Friday
October 24, 2014

Drones Used for Real Estate Photos Could Be Grounded

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Drones Used for Real Estate Photos Could Be Grounded

If you’re a real estate practitioner using model aircraft – also known as drones – to take photos or video of a property you’re trying to sell, you might want to think twice.

Read more: FAA’s authority to regulate drones.

The Federal Aviation Administration released its interpretation of model aircraft use this week, and it says that “a REALTOR® using a model aircraft to photograph a property that he (or she) is trying to sell and using the photos in the property's real estate listing does not constitute hobby or recreational use.” This means real estate professionals could be subject to FAA’s safety and designated airspace enforcement as well as future rulemaking.

What’s more, the FAA’s interpretation also states that “a person photographing a property or event and selling the photos to someone else” does not qualify for the hobby or recreation exemption. This affects photographers hired by agents or brokers to shoot aerial photos of a property.

Drones in real estate:

The popularity of drones has become a growing trend in real estate with the technology of unmanned aircraft becoming more affordable, as well as the increased capacity of high-resolution photos and video from lightweight cameras.

However, all civil aircraft are subject to FAA regulation under U.S. law. Currently, the commercial use of drones is only permissible on a case-by-case basis, and an FAA certificate of airworthiness is required.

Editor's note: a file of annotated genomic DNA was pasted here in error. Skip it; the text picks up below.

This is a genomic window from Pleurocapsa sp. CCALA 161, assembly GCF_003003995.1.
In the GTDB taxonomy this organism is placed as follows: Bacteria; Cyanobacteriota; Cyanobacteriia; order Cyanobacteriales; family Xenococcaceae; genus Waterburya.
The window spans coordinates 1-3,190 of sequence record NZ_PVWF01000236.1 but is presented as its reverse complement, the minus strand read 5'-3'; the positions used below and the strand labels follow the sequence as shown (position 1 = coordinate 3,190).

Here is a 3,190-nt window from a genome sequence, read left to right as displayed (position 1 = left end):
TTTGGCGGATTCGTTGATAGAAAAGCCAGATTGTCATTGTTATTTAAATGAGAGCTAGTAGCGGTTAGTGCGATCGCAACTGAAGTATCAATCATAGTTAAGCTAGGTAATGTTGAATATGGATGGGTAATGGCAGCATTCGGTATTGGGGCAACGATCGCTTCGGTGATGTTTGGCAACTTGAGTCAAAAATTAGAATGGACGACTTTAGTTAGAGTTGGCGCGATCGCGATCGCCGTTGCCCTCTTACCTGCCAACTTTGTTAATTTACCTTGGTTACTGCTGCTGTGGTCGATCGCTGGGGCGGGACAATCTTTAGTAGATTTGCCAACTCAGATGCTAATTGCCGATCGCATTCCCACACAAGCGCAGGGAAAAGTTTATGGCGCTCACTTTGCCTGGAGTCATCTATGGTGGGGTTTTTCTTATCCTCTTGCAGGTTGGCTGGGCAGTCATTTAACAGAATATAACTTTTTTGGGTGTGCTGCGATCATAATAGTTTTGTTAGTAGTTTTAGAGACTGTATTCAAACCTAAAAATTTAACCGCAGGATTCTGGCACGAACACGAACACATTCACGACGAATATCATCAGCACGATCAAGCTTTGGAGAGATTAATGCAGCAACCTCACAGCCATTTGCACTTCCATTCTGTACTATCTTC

The FAA is currently developing a system for integrating commercial use drones into the national airspace. NAR, alongside a broad coalition of stakeholders, is working with the FAA to expedite the development of rules to allow real estate professionals to utilize drone technology to market properties, says Russell Riggs, NAR's senior regulatory policy representative.

FAA's interpretation is open for public comment through July 25, 2014, and the agency “may modify this interpretation based on comments received.”

FAA’s examples of flights:

Hobby or recreation

Not hobby or recreation

Flying a model aircraft at the local model aircraft club.

Receiving money for demonstrating aerobatics with a model aircraft.

Taking photographs with a model aircraft for personal use.

A realtor using a model aircraft to photograph a property that he is trying to sell and using the photos in the property's real estate listing. A person photographing a property or event and selling the photos to someone else.

Using a model aircraft to move a box from point to point without any kind of compensation.

Delivering packages to people for a fee. 

Viewing a field to determine whether crops need water when they are grown for personal enjoyment.

Determining whether crops need to be watered that are grown as part of commercial farming operation.

Source: faa.gov

–Erica Christoffer, REALTOR® Magazine